Sixty-six years ago this week, a triumphant Sir Edmund Hillary returned to New Zealand after successfully climbing Mt Everest in May.
In today’s visit to the sound archives of Ngā Taonga Sound & Vision, we hear about the hero’s welcome that he received and his famous comment about ‘knocking the bastard off.’
Sir Edmund reached the summit of Mt Everest on 29 May 1953, with Sherpa Tenzing Norgay. When the news reached the rest of the world, it coincided with the coronation in London of Queen Elizabeth on 2 June.
In New Zealand, the news was announced by acting prime minister Keith Holyoake, during the official local Coronation celebration ceremony in Wellington outside Parliament Buildings.
“And now, although it will break in to the normal programme of this service, I’m able to announce that a news flash has just come through, advising us that the New Zealander Hillary has succeeded in conquering Mount Everest. If the news is correct, and I’m assured absolutely it is, then our New Zealander, Hillary, has climbed to the top of the world … and what a magnificent coronation present for the Queen.”
The expedition to Everest that Sir Edmund and Norgay were part of, was a British-led mission – and shortly before he set off for London in early 1953, Sir Edmund was interviewed for radio. He had already been to the Himalayas twice and the interviewer was trying to find out what was the appeal of Everest.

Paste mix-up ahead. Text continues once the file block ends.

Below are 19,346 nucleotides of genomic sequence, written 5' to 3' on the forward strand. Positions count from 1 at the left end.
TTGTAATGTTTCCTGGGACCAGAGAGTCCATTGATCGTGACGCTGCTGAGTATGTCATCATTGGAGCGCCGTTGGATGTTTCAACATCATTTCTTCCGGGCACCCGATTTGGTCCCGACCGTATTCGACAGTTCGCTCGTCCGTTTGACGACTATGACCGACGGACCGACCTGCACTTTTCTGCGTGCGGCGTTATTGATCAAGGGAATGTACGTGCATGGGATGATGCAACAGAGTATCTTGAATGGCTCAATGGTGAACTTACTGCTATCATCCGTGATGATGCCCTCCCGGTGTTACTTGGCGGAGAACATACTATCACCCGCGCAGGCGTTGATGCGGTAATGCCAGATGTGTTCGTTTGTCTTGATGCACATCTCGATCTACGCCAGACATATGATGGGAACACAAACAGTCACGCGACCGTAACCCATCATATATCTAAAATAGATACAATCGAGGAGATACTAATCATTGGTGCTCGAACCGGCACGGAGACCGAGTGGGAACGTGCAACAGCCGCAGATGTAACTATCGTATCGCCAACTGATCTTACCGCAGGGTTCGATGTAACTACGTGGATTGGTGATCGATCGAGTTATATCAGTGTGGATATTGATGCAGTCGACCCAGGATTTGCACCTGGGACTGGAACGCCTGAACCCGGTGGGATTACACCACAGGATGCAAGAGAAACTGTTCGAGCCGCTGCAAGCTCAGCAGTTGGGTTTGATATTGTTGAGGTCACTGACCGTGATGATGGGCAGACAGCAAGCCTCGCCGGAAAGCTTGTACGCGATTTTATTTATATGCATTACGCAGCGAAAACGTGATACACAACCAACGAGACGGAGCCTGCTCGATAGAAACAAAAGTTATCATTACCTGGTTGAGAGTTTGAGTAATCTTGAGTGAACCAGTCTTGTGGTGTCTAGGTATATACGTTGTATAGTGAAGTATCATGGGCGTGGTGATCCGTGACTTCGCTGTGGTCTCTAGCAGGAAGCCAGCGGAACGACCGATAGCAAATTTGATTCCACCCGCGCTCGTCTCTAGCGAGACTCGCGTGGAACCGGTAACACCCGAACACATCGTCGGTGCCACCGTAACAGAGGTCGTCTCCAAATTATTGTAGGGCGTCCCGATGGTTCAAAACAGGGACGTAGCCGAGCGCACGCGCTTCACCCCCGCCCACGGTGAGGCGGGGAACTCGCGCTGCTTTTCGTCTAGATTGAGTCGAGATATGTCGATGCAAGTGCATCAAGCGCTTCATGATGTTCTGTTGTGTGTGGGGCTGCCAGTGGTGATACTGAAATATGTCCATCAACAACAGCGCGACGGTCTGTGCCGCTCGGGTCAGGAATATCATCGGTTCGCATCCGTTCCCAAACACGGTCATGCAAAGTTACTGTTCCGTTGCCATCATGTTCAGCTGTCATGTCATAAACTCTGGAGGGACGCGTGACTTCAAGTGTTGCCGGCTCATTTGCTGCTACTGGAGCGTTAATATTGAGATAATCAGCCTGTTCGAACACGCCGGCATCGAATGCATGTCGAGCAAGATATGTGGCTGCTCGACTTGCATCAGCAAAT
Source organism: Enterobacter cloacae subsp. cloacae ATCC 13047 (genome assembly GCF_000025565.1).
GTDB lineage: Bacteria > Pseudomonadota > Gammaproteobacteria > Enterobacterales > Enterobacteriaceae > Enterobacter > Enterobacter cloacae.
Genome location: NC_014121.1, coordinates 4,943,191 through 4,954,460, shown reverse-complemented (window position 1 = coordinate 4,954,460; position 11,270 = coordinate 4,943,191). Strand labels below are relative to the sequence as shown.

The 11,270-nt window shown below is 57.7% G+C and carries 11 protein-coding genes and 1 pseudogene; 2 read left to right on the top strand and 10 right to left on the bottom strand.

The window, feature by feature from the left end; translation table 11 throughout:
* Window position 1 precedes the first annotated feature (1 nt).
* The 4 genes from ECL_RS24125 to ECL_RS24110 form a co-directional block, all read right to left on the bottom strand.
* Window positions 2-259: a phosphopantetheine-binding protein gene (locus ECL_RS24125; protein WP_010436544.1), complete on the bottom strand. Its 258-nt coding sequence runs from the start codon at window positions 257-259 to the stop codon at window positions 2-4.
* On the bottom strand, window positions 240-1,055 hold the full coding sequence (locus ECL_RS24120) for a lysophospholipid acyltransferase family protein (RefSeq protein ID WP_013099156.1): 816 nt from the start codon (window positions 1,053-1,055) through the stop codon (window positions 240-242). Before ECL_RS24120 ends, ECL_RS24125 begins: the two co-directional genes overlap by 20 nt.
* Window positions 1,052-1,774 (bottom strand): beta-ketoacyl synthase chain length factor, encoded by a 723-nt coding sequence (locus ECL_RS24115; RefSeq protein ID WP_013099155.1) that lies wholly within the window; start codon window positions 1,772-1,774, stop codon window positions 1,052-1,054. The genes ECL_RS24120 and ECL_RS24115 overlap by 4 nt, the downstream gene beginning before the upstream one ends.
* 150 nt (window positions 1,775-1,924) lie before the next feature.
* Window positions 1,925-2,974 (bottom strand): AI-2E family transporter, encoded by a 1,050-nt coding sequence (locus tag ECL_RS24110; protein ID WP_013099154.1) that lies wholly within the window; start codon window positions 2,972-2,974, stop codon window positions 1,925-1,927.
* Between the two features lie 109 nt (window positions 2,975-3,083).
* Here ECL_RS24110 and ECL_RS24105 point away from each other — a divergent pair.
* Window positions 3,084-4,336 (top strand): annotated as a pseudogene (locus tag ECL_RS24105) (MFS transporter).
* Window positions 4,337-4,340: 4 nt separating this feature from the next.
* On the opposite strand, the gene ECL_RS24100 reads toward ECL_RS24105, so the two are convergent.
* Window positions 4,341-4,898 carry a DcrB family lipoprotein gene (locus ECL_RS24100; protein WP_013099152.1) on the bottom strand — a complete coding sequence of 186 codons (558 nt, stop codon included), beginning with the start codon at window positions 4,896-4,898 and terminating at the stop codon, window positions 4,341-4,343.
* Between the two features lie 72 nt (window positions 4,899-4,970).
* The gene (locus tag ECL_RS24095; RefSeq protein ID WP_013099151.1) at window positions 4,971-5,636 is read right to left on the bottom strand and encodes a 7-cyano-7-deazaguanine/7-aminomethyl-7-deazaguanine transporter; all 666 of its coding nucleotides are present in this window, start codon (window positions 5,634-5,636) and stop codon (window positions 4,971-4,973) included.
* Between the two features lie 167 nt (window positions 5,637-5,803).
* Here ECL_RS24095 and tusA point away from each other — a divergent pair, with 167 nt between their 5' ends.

“What would do you think perhaps would be an ideal quality for an Everest climber?” the interviewer asks.
“Well I suppose it’s necessary to have a certain amount of experience in mountaineering,” Sir Edmund says. “But I really think the most useful quality is the ability to be miserable for a long period, for no apparent reason at all, just to be miserable.”
Asked about his objective in reaching the summit, he says: “I haven’t the faintest idea of it … I don’t know, I think it’s just a bit of a personal challenge, I suppose. You sometimes wonder when you’re at heights of over 20,000 feet and feeling thoroughly miserable whether it’s worthwhile at all. But as soon as you come back … you feel the urge to go again.”
The expedition returned to London and Sir Edmund and the team leader, Sir John Hunt, were both knighted by Queen Elizabeth II.
It was also reported widely, and famously, that upon descend of Mt Everest Sir Edmund said “we knocked the bastard off.”
There is no recording of him saying this but in July, a BBC radio documentary about the expedition - which key members of the team took part in – George Lowe repeated the statement.
“Wilf [Wilfred] Noyce and I, were waiting for them on their return to the South Col, I remember how tired they looked coming down. They moved down the couloir, feeling for their steps, with legs stiff and walking like toy soldiers. Ed came up to me and I was sheltering against the wind, I was crouched over a thermos, he took off his mask and he said ‘well, we knocked the bastard off’. But his remark wasn’t cocky, he was more amazed and incredulous.”
It was momentous enough that the word could be used on air on the BBC at the time.